How Run-Flat Tires Work
But companies out there, and especially tire makers, have developed a better way to get rid of this whole annoying process: they developed the so-called run-flat tire, that allows you to drive the car even if the tire got punctured. But before rushing into details, let's take some history lessons and find out how did the run-flat tire enter the automotive world.
The run-flat tire is actually a more than 30-year old concept, but the technology can be traced back to 1892, when the first patent was officially registered. Even if developments in this area continued through years, the first tire maker to come up with a flat-tire was Goodyear in 1978. Obviously, the first projects were far from being efficient, so only a few prototype vehicles got equipped, at that time, with such a tire.
Nevertheless, the demand for a spare tire replacement increased continuously so the first production model featuring a run-flat tire saw daylight in 1994. It was a Chevrolet Corvette and was only offering the run-flat tire as an option.
Wondering why was the Corvette the first to offer such a system? Well, mostly because these two-seater didn't offer too much luggage room, so a spare tire – plus the adjacent tools required to change a flat tire - was obviously a waste of space. By 1995, all Corvettes were sold with a run-flat tire as standard.
Run-flat tires are working on a simple principle: once the “system” - we'll call it like that because the tire is usually closely working with the wheel to cope with the air pressure loss – detects the first signs of deflation (usually caused by punctures), it automatically applies a number of counter-effects to ensure safety and continuous driving.
In most cases, the run-flat tire allows you to keep driving for a limited distance, although this depends on the manufacturer. For example, some tires are especially designed to provide a 100 miles (around 161 km) range, while others could cover up to 200 miles. However, once the run-flat
There are multiple types of run-flat tires out there.
First of all, we have the ones that are self supporting the weight of the car in the event of a puncture. The stiffer side-walls are thicker than on regular tires, thus allowing the tire to cope with the weight of the vehicle and provide continuous driving. As a general idea, this tire's side walls are made of an extra layer supported by a heat-resistant cord, that keeps the tire in the original position even under the weight or road bumps.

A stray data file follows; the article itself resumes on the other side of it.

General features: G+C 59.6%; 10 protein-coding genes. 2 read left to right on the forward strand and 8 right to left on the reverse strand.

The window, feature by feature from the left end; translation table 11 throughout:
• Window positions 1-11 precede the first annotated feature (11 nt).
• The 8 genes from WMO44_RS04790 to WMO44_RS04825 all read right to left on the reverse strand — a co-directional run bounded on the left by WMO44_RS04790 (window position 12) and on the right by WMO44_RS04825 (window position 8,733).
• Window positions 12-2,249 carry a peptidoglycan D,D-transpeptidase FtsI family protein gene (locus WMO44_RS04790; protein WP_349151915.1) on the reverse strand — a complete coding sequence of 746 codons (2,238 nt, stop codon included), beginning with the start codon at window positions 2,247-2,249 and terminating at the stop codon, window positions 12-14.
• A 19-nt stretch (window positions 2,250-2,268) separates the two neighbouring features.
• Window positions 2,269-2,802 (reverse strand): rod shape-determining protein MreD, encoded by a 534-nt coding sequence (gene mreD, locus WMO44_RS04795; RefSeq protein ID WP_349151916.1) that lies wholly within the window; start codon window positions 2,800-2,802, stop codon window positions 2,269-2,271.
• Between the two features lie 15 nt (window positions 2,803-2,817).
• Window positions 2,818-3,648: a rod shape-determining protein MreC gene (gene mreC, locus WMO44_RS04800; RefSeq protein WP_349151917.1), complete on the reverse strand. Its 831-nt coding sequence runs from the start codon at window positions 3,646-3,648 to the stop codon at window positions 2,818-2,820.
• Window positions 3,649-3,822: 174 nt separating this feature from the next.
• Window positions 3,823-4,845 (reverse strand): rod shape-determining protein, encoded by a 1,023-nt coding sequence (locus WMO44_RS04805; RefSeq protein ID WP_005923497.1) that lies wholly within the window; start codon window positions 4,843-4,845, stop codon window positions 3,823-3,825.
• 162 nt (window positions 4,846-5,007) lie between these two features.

Secondly, there are a number of products which are offered with a backup layer which, in case of a puncture, it automatically seals the hole and minimizes the loss of air. Obviously, this type is less efficient as it still allows the air to get out of the tire – until the seal comes into effect. Additionally, it could fail to stop the deflation completely but still, it could allow the driver to reach the first service center.
THE GOOD AND THE BAD
Opinions are still divided when it comes to the use of run-flat tires. Some people find them extremely useful – as they ensure safety while driving for several hours – while others are talking about them as a waste of time and money.
The first consequence of using a run-flat tire is that, once it comes into effect, you'll have to reduce speed and drive carefully (this is a main demand when getting behind the wheel in the first place). However, for some drivers, especially those with less experience, driving with a run-flat tire could cause mental or emotional stress which, in some cases, could lead to other problems and have serious consequences on both the driver in question or the other motorists on the road.
Another result of such a tire is brought by the increased weight. A heavier tire could translate into reduced engine performance, increased fuel consumption – or lower fuel efficiency, if you prefer – and, in some cases, reduced braking performance. The latter is obviously the most important but, thanks to some new developments in the run-flat technology, this is slowly getting solved.
The cost is another important aspect of a run-flat tire. Installing such a tire is obviously more expensive than fitting the car with regular ones, thus raising the overall price of the car. Furthermore, repairing/replacing a run-flat tire that got damaged after using it is again considered too costly in many cases.
On other hand, using a run-flat tire could save your life. Imagine the following scenario: you're driving on the highway and a puncture occurs. In the case of a regular tire, the blow-out could have serious consequences as, in most cases, the driver loses control of the car completely and the only thing he's left with is the Bible (if he's lucky enough to carry it within the glove compartment). The run-flat tire protects the car and maintains handling in the aforementioned scenario, although it requires you to reduce speed.
A run-flat tire is usually requiring a Tire Pressure Monitoring System, which will in turn allow the driver to find out whenever the puncture occurs.
Additionally, the absence of the spare tire means more luggage space so the driver could use the additional room for other purposes (women for instance could carry, when going into a two-day holiday, enough clothes for more than a week). Another thing worth mentioning is that carmakers could use the space provided by the lack of a spare wheel for future technologies, such as hybrids or electric cars, that require a battery to be fitted in the trunk.
Through time, run-flat tires are growing in popularity but even so, the disadvantages we told you about are convincing both automakers and buyers to avoid adopting this kind of systems. However, analysts are expecting the run-flat tires to become a must have in the future, mostly because people are rating safety and comfort as two main factors when buying a new car. And a run-flat tire is mostly about these two things...